Elting shared he’s also felt “blessed” by the support of Modesto Fire, as well as his former station with Stockton Fire Department.
“We’ve been extremely blessed, because we don’t just grab a book. The book is the easy part to me,” Elting stated. “(Battalion) Chief (Ryan) Winton of Modesto Fire and the Modesto guys have been phenomenal. They come over once a week and bring a new engine once a week for the kids to go over.”
The class was also treated to a field trip to Stockton Fire. The OHS students spent seven hours running drills, working a hose, climbing an aerial ladder and just doing ‘firefighter stuff.’
“One kid conquered his fear of heights, because we get them involved and doing it,” the Fire Science Instructor said.
Adding to the hands on experience and preparation portion of the class, Elting arranged mock interviews for each student with a panel of three active firefighters. The exercise not only taught the students essential skills for a good interview, it challenged them with tough questions, reinforced eye contact, as well as proper grammar and speaking with confidence.
“The cool thing was, they did their interview, I took my notes. We did three interviews a day, it took nine days and when they were all done they had six minutes each with the panel for feedback,” Elting shared.
Kettering added that OHS pays for textbooks and materials, as well as incidentals for the 23 students. She also shared she has been pleasantly surprised at the ease the program has transitioned in once all the pivotal pieces were in place.
“Because it’s all new,” she said of her reasoning at the surprise. “Columbia College has been wonderful. We’re even talking about adding another class next year.
“I really believe it’s the person not the program that grows it,” she continued. “So he’ll (Elting) continue with fire and I have a guy from the Forest Service who’s retiring, so we’re going to add a class. It’s a 167 hour class, which at the completion of it they’ll be employment ready.”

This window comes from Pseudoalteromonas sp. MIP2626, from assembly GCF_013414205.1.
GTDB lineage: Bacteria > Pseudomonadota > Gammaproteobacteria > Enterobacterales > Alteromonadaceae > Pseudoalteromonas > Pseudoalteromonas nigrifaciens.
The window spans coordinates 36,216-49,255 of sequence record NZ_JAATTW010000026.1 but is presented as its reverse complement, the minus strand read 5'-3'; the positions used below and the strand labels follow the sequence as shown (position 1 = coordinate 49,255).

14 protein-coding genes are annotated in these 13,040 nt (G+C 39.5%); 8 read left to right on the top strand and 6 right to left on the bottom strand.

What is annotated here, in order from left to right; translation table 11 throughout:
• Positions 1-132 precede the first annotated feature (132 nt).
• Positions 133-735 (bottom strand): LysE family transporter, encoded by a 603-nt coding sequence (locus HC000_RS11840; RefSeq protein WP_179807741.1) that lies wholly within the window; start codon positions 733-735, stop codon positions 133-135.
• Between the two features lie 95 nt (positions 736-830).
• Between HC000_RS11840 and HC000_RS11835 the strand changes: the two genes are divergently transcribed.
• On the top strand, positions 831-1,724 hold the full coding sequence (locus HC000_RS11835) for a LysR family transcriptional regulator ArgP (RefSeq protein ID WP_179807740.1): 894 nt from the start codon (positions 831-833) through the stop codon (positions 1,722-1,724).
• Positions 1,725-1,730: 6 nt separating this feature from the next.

As a first time instructor of high school students in this capacity, the retired fireman turned professor shared he couldn’t be more pleased with the professional support, as well as the caliber of students that have stepped into his classroom.
“I’ve been so blessed by these kids,” he said. “They’ve responded so well. Even when they get their butt chewed, it’s not a bad thing to me. They respond well and they’re just awesome.
“The Fire Department, plus Columbia College came into to watch my class,” he continued, “and they’re chomping at the bit. They want these kids in their academy.”
“The thing about Oakdale that makes that work, is that you do have parents that will make the call, but there are just as many parents that will say figure it out kid,” Kettering said of the program success. “Any kid that completes this will be able to attend the Columbia College Fire Academy, they’re eligible.”
“It’s not me,” Elting said of the program’s success and student retention. “It’s all the people that I know that bought in. I love working with kids. Their journey doesn’t stop here. Any kid that wants to work hard, we’re going to help that kid.”